Skip to main content

Former Studio Ghibli producer apologizes for sexist views on film directors

Former Studio Ghibli producer apologizes for sexist views on film directors

Share this story

Former Studio Ghibli producer Yoshiaki Nishimura has apologized for comments he made to The Guardian about the suitability of women as directors of fantasy movies, acknowledging they were sexist. The controversy started when The Guardian published an article last week that featured an interview with the producer. In it, he was asked whether Studio Ghibli would ever hire a female director. He said it would depend on the style of film, and that men were better suited to direct fantasy films than women because they have an "idealistic" view of the world.

As noted by Forbes, Nishimura responded to the resulting outcry on Twitter, using the account of Studio Ponoc, the company he joined after leaving his post at Studio Ghibli. "I apologize for comments made in an article published on June 6 in the British newspaper The Guardian," he wrote, according to Forbes' translation. "The article was based on an interview conducted in Britain on September 28th, 2015. I actually made those statements at the time. First, I left Ghibli at the end of 2014, and I am no longer a Ghibli employee. I deeply apologize for causing the mistaken impression that my opinions represent Ghibli's and displeasing all who love Ghibli. Next, I definitely had the sexist belief that men had a strong tendency to be idealistic and that women were better at living reality. I am reflecting and learning. Gender has nothing to do with making movies. My deepest apologies."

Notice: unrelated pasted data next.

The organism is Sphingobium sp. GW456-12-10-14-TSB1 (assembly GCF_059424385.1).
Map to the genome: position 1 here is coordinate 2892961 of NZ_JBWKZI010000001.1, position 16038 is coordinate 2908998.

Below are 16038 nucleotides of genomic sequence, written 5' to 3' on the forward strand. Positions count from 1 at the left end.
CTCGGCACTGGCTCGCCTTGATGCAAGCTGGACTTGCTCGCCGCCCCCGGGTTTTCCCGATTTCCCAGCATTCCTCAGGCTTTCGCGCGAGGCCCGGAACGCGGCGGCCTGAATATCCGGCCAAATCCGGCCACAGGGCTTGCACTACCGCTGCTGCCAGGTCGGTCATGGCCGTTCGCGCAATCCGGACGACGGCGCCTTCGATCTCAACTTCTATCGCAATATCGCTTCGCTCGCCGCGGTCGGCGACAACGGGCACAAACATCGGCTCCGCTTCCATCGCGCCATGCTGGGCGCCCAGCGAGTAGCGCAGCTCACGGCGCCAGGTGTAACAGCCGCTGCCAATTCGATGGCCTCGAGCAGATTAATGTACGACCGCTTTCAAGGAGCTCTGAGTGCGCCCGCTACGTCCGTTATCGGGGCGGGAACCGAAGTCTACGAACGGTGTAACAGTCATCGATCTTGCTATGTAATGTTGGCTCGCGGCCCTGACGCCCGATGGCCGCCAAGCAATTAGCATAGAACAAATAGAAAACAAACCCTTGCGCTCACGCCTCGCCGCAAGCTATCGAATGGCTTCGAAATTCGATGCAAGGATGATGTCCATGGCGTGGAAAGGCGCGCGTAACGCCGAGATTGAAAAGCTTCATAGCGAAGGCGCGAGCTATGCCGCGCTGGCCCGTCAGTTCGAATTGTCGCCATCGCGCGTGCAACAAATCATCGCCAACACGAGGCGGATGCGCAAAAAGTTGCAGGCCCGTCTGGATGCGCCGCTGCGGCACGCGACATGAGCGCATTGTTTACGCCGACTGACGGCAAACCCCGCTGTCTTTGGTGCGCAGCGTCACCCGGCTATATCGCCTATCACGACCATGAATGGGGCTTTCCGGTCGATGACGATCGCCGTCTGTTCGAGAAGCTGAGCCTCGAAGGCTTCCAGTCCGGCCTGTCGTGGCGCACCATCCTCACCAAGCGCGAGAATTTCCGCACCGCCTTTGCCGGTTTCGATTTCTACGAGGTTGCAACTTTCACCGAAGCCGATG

Feels like damage control... but it's a start

With such a focus on Studio Ghibli's reputation, the statement feels more like a piece of damage control than anything else — particularly since it makes no mention of what actually made Nishimura change his stance on filmmakers, other than a public outcry. (Perhaps he simply considered the vast number of women that have been creating groundbreaking anime for decades.) In any case, owning his original comments and calling them what they are — misguided, ignorant, and sexist — is certainly a positive step forward. But the real test is in action, and whether Nishimura and his team at Studio Ponoc actively embrace female filmmakers moving forward, no matter what genre of film they're creating.